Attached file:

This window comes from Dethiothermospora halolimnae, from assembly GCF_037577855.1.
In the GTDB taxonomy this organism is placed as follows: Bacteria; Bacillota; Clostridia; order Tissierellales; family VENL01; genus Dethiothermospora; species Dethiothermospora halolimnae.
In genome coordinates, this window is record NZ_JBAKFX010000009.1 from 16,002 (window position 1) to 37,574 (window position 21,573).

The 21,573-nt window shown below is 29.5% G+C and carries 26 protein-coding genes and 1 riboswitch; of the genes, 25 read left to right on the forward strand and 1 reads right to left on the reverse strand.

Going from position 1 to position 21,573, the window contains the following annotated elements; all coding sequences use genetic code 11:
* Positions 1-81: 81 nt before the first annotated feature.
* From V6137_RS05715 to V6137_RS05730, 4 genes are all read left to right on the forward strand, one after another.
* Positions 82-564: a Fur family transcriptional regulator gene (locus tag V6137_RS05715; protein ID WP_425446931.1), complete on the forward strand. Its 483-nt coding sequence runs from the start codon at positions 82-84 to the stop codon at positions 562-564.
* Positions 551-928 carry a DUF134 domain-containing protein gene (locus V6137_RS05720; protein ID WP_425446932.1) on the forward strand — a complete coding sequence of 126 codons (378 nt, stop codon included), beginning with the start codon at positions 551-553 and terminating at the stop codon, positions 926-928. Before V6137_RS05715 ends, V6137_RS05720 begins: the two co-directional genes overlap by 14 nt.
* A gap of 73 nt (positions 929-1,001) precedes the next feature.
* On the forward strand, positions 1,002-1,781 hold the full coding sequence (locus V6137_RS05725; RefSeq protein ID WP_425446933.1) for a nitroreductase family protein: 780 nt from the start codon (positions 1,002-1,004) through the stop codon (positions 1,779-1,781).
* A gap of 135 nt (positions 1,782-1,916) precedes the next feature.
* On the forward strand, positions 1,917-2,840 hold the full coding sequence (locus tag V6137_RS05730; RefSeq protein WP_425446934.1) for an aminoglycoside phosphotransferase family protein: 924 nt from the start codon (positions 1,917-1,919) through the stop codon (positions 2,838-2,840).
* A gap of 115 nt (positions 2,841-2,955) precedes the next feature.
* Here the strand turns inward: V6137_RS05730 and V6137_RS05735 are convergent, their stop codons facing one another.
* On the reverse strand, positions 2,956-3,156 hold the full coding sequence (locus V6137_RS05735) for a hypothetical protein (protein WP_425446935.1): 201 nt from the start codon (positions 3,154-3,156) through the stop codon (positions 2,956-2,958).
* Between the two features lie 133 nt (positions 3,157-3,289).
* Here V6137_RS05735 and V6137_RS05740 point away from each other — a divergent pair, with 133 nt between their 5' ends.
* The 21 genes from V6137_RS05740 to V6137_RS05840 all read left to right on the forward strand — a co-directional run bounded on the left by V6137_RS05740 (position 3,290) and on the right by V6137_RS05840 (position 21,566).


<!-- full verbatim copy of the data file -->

This window comes from Dethiothermospora halolimnae, from assembly GCF_037577855.1.
In the GTDB taxonomy this organism is placed as follows: Bacteria; Bacillota; Clostridia; order Tissierellales; family VENL01; genus Dethiothermospora; species Dethiothermospora halolimnae.
In genome coordinates, this window is record NZ_JBAKFX010000009.1 from 16,002 (window position 1) to 37,574 (window position 21,573).

The 21,573-nt window shown below is 29.5% G+C and carries 26 protein-coding genes and 1 riboswitch; of the genes, 25 read left to right on the forward strand and 1 reads right to left on the reverse strand.

Going from position 1 to position 21,573, the window contains the following annotated elements; all coding sequences use genetic code 11:
* Positions 1-81: 81 nt before the first annotated feature.
* From V6137_RS05715 to V6137_RS05730, 4 genes are all read left to right on the forward strand, one after another.
* Positions 82-564: a Fur family transcriptional regulator gene (locus tag V6137_RS05715; protein ID WP_425446931.1), complete on the forward strand. Its 483-nt coding sequence runs from the start codon at positions 82-84 to the stop codon at positions 562-564.
* Positions 551-928 carry a DUF134 domain-containing protein gene (locus V6137_RS05720; protein ID WP_425446932.1) on the forward strand — a complete coding sequence of 126 codons (378 nt, stop codon included), beginning with the start codon at positions 551-553 and terminating at the stop codon, positions 926-928. Before V6137_RS05715 ends, V6137_RS05720 begins: the two co-directional genes overlap by 14 nt.
* A gap of 73 nt (positions 929-1,001) precedes the next feature.
* On the forward strand, positions 1,002-1,781 hold the full coding sequence (locus V6137_RS05725; RefSeq protein ID WP_425446933.1) for a nitroreductase family protein: 780 nt from the start codon (positions 1,002-1,004) through the stop codon (positions 1,779-1,781).
* A gap of 135 nt (positions 1,782-1,916) precedes the next feature.
* On the forward strand, positions 1,917-2,840 hold the full coding sequence (locus tag V6137_RS05730; RefSeq protein WP_425446934.1) for an aminoglycoside phosphotransferase family protein: 924 nt from the start codon (positions 1,917-1,919) through the stop codon (positions 2,838-2,840).
* A gap of 115 nt (positions 2,841-2,955) precedes the next feature.
* Here the strand turns inward: V6137_RS05730 and V6137_RS05735 are convergent, their stop codons facing one another.
* On the reverse strand, positions 2,956-3,156 hold the full coding sequence (locus V6137_RS05735) for a hypothetical protein (protein WP_425446935.1): 201 nt from the start codon (positions 3,154-3,156) through the stop codon (positions 2,956-2,958).
* Between the two features lie 133 nt (positions 3,157-3,289).
* Here V6137_RS05735 and V6137_RS05740 point away from each other — a divergent pair, with 133 nt between their 5' ends.
* The 21 genes from V6137_RS05740 to V6137_RS05840 all read left to right on the forward strand — a co-directional run bounded on the left by V6137_RS05740 (position 3,290) and on the right by V6137_RS05840 (position 21,566).